This allows me to make some changes to the date (see where _date is being calculated in for result in columns[3].find('li'): portion of the try:.

One of the things that confused the heck out of me initially was the way the date is being stored in the list week_date. It is in the form datetime.date(2016, 9, 1), but I was expecting it to be stored as 2016-09-01. I did a couple of things to try and fix this, especially because once the list was added to the gamesdic dictionary and then used in the games DataFrame the week_date was then stored as 1472688000000 which is the milliseconds since Jan 1, 1970 to the date of the game, but it took an embarising amount of Googling to realize discover this.

With this new discovery, I forged on. The last two things that I needed to do was to create a dictionary to hold my data with all of my columns:

gamesdic = {'match_id': match_id, 'week_id': week_id, 'result': match_result, 'ha_ind': ha_ind, 'team': team_list, 'match_date': week_date}

With dictionary in hand I was able to create a DataFrame:

games = pd.DataFrame(gamesdic).set_index('match_id')

The line above is frighteningly simple. It’s basically saying, hey, take all of the data from the gamesdic dictionary and make the match_id the index.

To get the first part, see my post Web Scrapping – Passer Data (Part I).

Web Scrapping – Passer Data (Part I)

For the first time in many years I’ve joined a Fantasy Football league with some of my family. One of the reasons I have not engaged in the Fantasy football is that, frankly, I’m not very good. In fact, I’m pretty bad. I have a passing interest in Football, but my interests lie more with Baseball than football (especially in light of the NFLs policy on punishing players for some infractions of league rules, but not punishing them for infractions of societal norms (see Tom Brady and Ray Lewis respectively).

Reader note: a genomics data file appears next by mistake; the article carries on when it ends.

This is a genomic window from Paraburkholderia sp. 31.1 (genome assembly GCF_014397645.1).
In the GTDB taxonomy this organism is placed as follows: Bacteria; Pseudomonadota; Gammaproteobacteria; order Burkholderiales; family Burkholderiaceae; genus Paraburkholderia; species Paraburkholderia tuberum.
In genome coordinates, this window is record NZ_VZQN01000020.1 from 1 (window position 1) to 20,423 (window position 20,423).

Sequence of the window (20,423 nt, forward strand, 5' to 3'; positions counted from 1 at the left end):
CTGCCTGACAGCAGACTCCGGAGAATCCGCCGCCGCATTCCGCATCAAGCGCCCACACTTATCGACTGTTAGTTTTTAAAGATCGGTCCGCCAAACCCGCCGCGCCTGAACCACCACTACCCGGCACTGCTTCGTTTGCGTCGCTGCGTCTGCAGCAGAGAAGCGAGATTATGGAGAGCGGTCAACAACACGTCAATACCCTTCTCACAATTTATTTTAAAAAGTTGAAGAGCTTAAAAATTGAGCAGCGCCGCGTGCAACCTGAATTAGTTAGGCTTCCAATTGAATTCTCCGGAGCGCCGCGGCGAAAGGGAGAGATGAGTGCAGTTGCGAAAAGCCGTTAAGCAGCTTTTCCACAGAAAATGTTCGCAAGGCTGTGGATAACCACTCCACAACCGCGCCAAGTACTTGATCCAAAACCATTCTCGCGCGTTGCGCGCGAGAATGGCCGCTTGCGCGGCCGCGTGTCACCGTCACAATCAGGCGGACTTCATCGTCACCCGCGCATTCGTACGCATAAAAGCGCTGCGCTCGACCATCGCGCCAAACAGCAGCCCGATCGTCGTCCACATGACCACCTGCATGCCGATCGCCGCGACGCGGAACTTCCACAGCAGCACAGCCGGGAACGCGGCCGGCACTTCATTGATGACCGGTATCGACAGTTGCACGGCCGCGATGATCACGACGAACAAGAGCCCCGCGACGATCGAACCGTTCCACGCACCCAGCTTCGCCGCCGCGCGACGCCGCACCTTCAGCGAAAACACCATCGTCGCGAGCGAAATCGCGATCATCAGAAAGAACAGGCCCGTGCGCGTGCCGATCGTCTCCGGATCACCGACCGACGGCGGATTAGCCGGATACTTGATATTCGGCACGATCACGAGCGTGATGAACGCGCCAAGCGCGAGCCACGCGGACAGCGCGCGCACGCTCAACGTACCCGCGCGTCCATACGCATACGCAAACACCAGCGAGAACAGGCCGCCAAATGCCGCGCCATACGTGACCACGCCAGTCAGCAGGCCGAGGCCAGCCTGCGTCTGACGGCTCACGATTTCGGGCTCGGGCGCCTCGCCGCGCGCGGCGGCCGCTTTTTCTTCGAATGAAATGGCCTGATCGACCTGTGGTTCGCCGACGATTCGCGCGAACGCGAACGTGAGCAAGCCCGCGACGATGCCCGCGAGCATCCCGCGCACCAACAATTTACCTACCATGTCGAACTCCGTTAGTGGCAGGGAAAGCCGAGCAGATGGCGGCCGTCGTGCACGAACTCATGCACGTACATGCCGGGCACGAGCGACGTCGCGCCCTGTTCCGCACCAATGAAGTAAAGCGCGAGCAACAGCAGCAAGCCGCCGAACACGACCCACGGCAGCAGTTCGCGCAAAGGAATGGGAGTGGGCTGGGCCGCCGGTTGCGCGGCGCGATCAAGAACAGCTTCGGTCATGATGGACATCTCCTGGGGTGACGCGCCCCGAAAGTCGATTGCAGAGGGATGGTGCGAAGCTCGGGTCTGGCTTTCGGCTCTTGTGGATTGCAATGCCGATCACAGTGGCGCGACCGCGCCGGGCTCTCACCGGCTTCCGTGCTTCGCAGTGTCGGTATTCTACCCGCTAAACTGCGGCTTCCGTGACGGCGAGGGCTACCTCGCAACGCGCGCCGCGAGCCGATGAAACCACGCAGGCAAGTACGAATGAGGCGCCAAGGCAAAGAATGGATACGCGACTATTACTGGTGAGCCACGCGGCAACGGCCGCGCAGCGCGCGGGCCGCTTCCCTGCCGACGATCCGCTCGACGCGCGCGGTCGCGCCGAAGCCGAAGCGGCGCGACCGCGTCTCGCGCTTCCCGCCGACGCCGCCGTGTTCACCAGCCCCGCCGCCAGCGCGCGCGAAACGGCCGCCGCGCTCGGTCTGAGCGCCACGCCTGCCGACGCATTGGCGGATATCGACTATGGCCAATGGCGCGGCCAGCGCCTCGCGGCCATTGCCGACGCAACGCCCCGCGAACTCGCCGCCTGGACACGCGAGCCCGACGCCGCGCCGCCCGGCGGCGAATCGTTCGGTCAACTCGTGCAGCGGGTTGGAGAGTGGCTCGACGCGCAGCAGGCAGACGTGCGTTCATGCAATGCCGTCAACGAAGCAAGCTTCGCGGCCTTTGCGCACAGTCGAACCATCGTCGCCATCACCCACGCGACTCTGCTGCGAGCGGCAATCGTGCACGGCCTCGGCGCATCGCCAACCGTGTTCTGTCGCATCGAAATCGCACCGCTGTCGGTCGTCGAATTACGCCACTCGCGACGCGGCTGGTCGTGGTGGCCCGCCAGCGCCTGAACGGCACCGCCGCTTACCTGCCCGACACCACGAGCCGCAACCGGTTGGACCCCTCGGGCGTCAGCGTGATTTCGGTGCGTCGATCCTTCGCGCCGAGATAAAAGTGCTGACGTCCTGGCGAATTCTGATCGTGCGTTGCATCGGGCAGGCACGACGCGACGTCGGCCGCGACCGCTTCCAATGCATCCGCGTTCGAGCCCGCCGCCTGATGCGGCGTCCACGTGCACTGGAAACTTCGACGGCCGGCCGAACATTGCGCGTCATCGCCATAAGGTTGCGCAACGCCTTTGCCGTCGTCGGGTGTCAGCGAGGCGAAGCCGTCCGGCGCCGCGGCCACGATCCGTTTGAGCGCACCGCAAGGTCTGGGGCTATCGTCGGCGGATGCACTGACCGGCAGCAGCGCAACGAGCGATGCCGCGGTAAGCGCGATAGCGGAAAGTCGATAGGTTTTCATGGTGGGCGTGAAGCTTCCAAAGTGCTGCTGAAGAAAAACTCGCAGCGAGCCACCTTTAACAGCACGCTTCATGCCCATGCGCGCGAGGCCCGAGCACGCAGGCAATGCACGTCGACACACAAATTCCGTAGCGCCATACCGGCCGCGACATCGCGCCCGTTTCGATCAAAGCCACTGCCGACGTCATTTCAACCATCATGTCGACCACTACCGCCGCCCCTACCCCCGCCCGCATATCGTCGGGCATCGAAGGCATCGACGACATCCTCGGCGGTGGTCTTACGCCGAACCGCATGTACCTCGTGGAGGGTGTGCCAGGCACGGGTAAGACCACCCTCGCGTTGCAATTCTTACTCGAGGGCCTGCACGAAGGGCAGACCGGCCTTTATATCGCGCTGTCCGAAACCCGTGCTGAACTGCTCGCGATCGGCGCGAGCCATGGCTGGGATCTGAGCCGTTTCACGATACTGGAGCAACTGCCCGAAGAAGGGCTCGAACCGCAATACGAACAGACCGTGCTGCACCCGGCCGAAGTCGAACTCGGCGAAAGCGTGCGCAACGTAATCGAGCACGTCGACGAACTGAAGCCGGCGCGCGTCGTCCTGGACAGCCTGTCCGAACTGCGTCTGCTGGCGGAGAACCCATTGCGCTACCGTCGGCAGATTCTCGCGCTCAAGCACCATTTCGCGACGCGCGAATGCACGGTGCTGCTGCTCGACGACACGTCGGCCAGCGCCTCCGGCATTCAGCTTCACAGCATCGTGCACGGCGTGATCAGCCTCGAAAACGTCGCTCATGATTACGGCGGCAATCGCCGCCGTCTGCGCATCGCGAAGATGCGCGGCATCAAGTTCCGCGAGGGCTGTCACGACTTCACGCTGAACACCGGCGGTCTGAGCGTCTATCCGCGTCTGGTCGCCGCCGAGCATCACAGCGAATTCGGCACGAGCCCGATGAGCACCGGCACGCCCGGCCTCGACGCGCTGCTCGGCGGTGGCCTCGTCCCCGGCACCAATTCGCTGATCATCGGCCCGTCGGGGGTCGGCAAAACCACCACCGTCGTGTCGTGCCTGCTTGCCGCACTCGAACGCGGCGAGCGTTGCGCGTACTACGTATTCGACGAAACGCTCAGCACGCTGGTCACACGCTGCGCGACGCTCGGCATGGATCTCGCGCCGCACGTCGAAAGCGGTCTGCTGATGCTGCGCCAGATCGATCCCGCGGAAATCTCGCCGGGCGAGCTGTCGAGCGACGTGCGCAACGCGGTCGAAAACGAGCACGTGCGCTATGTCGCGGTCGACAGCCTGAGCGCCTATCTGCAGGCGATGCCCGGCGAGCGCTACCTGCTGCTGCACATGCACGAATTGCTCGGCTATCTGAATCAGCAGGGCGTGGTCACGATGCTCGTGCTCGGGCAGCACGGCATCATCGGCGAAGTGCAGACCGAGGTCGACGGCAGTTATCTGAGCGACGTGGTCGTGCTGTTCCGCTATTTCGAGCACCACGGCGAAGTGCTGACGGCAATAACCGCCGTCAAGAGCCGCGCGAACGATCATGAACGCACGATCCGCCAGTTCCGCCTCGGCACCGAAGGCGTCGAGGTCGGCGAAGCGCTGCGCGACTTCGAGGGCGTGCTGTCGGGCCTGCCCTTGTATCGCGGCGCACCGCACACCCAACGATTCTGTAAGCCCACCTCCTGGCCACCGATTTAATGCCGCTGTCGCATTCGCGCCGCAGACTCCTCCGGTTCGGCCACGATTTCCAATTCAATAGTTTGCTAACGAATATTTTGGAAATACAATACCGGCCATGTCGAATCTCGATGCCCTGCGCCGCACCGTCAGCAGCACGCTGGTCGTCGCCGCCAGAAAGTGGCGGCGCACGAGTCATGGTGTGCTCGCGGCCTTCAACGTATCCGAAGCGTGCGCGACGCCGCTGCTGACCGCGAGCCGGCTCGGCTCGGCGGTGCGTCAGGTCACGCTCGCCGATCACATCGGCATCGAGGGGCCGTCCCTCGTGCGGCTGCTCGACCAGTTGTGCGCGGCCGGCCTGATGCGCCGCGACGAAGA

That being said, I am in a Fantasy Football league this year, and as of this writing am a respectable 5-5 and only 2 games back from making the playoffs with 3 games left.

This means that what I started on yesterday I really should have started on much sooner, but I didn’t.

I had been counting on ESPN’s ‘projected points’ to help guide me to victory … it’s working about as well as flipping a coin (see my record above).

I had a couple of days off from work this week and some time to tinker with Python, so I thought, what the hell, let’s see what I can do.

Just to see what other people had done I did a quick Google Search and found someone that had done what I was trying to do with data from the NBA in 2013.

Using their post as a model I set to work.

The basic strategy I am mimicking is to:

I start of importing some standard libraries pandas, requests, and BeautifulSoup (the other libraries are for later).

import pandas as pd
import requests
from bs4 import BeautifulSoup
import csv
import numpy as np
from datetime import datetime, date

Next, I need to set up some variables. BeautifulSoup is a Python library for pulling data out of HTML and XML files.. It’s pretty sweet. The code below is declaring a URL to scrape and then users the requests library to get the actual HTML of the page and put it into a variable called r.

url = 'http://espn.go.com/nfl/teams'
r = requests.get(url)